Is the super early release scheme a solution or the start of a bigger problem?


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To say that 2020 has been a big year so far for everyone would be an understatement, given that many of us have had to contend with fires, floods and, of course, the COVID-19 pandemic. If we combine this with the current uncertainty around the economy, it's no wonder many Australians are feeling stressed and uneasy about their future.

In order to relieve some of the financial stress, our government launched the early release of superannuation, allowing individuals to take up to $10,000 of their superannuation prior to June 30 and another $10,000 after June 30.

According to APRA, 2.5 million people applied to take advantage of this before the end of the financial year, totalling approximately $19 billion, most of which has been paid out. Now that we have started the new financial year, these same people have the option to access the second tranche.

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So, has this scheme achieved what it set out to do or is it creating a bigger problem for individuals in the future?

I ask this question because several people I have spoken to who accessed the money did not need it, but wanted it simply because they do not like superannuation. While others have used the money to pay bills or reduce debt to give themselves some breathing space during the lockdown, you have to ask is this robbing Peter to pay Paul?

If you take $10,000 out of superannuation, then according to ASIC's compound interest calculator, your superannuation would be worse off by around $27,000, assuming a compounded growth rate of 5% over 20 years.

If you take the full $20,000, then you will be over $54,000 worse off in 20 years based on the same compounded growth rate. So, did the scheme do what it was supposed to do? We don't really know the impact of that just yet, but what we know is that those who took the money will be worse off in retirement, which is not good.

Best and worst performing sectors this week

As the All Ordinaries Index was down slightly this week, most of the sectors are down, although there are some positives with Information Technology currently up more than 2%, while Communication Services and Material are up more than 1.5%. The worst performing sectors include Healthcare down more than 4%, Industrials down more than 2.5% and Consumer Discretionary, which is down nearly 3% so far this week

Looking at the ASX top 100 stocks, the best performers are all resource companies with Northern Star Resources up more than 7%, Fortescue Metals up more than 6% and Evolution Mining up more than 5% so far this week. The worst performers include property companies with Vicinity Centres and Lend Lease, both down more than 8%, followed by Crown Resorts down more than 7% and Mirvac, down almost 7% for the week.

What's next for the Australian share market?

Last week the market moved up solidly, indicating it would rise further. But this week the All Ordinaries Index has shown weakness, once again, as it is trading down slightly. Since June 1, the Australian stock market has risen 3.45% with continued signs of indecision between the bulls and bears with no side showing any dominance.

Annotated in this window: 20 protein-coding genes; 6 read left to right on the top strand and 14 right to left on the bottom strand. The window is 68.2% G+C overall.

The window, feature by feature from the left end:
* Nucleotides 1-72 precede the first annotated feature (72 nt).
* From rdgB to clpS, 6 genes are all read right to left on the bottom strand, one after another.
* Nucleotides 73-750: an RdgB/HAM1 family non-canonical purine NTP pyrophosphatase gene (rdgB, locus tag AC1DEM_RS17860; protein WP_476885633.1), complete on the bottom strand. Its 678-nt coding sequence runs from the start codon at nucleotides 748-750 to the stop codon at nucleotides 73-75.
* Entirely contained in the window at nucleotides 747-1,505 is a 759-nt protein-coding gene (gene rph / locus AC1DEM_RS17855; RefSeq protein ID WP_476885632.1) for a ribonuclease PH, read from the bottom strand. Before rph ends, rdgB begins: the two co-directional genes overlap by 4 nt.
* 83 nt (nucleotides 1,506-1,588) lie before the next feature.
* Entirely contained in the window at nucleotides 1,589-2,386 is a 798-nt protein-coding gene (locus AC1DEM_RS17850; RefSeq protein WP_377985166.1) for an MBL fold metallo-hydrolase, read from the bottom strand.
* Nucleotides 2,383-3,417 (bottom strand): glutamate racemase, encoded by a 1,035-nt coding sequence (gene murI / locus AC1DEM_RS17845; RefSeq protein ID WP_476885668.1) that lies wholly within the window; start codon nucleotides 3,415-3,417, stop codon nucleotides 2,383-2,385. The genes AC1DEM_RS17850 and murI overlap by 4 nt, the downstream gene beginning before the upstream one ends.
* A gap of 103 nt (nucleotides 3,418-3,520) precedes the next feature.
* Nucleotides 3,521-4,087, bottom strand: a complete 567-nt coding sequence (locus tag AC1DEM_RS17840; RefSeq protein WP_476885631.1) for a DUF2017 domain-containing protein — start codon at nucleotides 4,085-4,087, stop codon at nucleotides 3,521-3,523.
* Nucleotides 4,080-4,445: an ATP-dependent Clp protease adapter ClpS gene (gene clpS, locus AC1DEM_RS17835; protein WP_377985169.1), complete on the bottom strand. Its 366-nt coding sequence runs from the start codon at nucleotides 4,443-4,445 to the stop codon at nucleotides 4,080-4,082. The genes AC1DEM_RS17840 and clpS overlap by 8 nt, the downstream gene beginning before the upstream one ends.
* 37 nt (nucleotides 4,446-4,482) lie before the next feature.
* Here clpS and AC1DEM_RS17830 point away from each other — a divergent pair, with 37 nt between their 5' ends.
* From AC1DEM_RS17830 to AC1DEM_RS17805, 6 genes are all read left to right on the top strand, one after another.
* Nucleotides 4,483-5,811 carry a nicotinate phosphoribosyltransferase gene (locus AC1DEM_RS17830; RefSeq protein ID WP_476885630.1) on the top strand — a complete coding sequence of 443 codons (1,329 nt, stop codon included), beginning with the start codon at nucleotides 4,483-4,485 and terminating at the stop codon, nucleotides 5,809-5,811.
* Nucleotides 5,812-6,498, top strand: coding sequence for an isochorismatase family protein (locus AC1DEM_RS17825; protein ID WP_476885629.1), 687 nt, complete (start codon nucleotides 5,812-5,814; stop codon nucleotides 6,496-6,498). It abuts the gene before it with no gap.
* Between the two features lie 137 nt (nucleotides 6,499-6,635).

As I mentioned last week, to prove that the market is bullish we need to see it trade above the high of 6314 points set on June 9. While I still believe the market will rise up over the next few weeks to trade around 6600 points, if the bears take hold of the market and push it down to close below 6000 points today, we may need to reassess this target as further falls are likely.

Until there is more certainty about the direction of the market, I recommend investors remain patient, as there is still a probability the market could turn to fall away and test the March lows.

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Dale Gillham is chief analyst for Wealth Within (AFSL 226347). He has an Advanced Diploma and Diploma of Share Trading and Investment and more than 25 years' experience in the financial services industry.
Len Karulin
July 23, 2020 2.32pm

Perhaps what is needed for the sake of the economy is for the state and federal government health departments to issue wearable clear plastic face shields plus plastic gloves to all employees and students so that everybody can be then directed back to work or school and thus national economic production could be "re-booted" ASAP. The opaque cloth face masks currently recommended will "break-apart" after only a few hot water washes despite costing between $3 to $8 each at pharmacies in Sydney and maybe throughout the country and should only be used for 3 to 4 hour periods before a fresh mask is needed according to advice that I have been told by health service professionals; thus most people won't be protected by them as they will likely buy & wear only one or two masks realisticaly per week if not longer, so that they are not a viable economic prospect. Thankyou,. Yours sincerely, L Karulin.

Sam Jones
July 24, 2020 8.29am

Because face shields did not protect people from the coronavirus in an outbreak in Switzerland, but masks did.

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